On June 12, 2017, Congressman Jim Sensenbrenner (R-WI) reintroduced into Congress H.R. 2887, also known as the “No Regulation Without Representation Act of 2017” (the “Legislation”), which codifies the physical presence nexus requirement established by the U.S. Supreme Court in Quill v. North Dakota, 504 U.S. 298 (1992) (“Quill”). The Legislation is interesting for several reasons: (1) it proposes to employ a result that is the exact opposite of the recent trend to overturn Quill; (2) it defines “tax” broadly to include net income and business activity taxes; and (3) it expands the law to require a physical presence for states to regulate a person’s activity in interstate commerce outside of the tax context.
The Utah Tax Court recently issued its decision in See’s Candies, Inc. v. Utah State Tax Commission, Case No. 140401556, holding that the “arm’s-length” standard set forth in the federal treasury regulations relating to section 482 of the Internal Revenue Code (“IRC”) controls for purposes of guiding the Utah State Tax Commission (“Commission”) in reallocating income pursuant to Utah Code section 59-7-113 (“Section 59-7-113”), which is nearly identical to section 482 of the IRC.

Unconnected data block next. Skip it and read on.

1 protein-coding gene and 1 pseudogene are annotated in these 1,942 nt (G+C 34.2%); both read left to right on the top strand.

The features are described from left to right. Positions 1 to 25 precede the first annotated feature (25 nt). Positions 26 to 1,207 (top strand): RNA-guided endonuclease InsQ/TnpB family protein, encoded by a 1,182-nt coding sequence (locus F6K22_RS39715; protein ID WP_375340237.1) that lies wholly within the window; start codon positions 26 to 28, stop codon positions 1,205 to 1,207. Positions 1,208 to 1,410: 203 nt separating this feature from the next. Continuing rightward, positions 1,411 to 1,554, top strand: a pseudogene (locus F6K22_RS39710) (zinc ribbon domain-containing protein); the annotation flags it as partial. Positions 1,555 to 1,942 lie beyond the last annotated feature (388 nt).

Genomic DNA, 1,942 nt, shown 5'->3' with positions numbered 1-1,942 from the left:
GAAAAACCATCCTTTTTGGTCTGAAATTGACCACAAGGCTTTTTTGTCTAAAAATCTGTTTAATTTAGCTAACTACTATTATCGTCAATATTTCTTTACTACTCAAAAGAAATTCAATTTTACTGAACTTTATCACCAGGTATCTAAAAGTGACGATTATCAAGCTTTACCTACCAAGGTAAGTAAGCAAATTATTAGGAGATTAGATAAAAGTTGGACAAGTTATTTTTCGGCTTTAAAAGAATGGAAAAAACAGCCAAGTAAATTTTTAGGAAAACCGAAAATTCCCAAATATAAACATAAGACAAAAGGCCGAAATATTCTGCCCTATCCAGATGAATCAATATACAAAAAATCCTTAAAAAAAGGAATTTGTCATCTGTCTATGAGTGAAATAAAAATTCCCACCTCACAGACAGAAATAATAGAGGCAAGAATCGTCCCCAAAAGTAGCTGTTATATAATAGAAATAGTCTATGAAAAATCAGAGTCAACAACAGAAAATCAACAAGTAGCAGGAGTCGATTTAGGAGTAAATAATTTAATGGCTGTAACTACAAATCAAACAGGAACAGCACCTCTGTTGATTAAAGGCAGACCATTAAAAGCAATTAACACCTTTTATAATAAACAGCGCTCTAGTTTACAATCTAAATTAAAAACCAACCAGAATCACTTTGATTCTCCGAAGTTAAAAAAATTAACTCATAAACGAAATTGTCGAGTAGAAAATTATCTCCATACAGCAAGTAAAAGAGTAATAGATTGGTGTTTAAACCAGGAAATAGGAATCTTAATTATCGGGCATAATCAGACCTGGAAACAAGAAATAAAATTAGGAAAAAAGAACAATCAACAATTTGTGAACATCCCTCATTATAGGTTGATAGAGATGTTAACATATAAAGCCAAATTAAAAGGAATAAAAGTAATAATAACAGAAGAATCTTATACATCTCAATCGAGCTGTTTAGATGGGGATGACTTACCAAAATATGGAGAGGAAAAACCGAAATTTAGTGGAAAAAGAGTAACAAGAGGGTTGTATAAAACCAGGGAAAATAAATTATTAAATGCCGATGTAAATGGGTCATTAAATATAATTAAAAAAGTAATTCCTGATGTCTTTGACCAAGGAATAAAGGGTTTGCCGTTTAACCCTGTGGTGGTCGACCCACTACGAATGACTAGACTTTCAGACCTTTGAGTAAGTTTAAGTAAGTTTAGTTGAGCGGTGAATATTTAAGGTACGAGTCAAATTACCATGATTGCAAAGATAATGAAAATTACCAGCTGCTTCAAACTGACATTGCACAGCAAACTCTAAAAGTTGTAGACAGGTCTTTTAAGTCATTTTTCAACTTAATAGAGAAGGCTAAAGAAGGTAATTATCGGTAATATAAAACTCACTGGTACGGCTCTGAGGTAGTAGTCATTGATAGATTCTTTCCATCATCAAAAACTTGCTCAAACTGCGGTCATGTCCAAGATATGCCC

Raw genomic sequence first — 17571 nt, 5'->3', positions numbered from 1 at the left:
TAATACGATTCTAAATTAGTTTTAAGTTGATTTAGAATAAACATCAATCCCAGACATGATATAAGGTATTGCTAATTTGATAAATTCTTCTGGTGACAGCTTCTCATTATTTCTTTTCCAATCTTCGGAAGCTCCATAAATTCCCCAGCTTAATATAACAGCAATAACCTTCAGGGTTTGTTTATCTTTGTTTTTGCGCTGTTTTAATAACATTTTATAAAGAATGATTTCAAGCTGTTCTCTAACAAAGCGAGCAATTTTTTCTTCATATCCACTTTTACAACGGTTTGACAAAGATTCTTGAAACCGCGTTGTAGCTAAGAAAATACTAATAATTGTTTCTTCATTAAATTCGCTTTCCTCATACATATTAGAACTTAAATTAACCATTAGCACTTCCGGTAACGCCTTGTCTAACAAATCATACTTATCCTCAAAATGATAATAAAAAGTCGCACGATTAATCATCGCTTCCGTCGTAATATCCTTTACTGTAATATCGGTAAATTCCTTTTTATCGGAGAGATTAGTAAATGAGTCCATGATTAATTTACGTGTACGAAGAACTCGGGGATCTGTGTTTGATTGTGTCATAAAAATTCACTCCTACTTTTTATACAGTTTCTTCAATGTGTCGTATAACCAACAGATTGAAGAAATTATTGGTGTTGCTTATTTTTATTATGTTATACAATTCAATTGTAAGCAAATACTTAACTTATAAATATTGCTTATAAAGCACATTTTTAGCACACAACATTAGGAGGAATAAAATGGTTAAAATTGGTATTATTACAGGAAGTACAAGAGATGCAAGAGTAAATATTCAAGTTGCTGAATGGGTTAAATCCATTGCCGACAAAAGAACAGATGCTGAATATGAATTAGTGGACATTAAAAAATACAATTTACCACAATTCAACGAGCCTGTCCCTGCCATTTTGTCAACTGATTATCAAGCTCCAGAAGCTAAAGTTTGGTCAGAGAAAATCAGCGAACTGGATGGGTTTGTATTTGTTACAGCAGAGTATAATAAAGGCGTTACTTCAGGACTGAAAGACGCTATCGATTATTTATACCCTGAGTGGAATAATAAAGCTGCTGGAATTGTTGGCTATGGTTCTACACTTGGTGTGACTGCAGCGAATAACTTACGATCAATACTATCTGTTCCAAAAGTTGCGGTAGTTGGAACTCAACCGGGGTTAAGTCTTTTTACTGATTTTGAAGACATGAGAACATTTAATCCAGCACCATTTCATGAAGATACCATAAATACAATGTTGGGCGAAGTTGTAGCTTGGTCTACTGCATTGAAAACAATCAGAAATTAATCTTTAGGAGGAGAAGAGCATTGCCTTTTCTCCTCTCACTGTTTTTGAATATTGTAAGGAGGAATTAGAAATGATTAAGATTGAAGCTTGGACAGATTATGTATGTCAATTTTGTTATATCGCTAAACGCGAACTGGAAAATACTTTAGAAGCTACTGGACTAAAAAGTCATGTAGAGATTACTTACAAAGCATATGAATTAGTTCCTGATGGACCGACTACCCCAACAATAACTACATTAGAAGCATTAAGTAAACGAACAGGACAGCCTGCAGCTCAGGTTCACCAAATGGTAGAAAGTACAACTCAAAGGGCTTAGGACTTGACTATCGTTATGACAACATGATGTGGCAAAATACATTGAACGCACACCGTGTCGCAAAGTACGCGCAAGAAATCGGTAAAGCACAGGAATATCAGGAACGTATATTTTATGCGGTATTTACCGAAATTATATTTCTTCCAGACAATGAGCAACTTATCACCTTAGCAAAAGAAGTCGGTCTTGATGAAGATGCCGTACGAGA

The U.S. House of Representatives passed H.R. 2315, the Mobile Workforce State Income Tax Simplification Act of 2015 (“Mobile Workforce Act” or “Act”), on September 21, 2016. The Senate received the House-approved bill on September 22, 2016, and its ultimate fate remains unclear.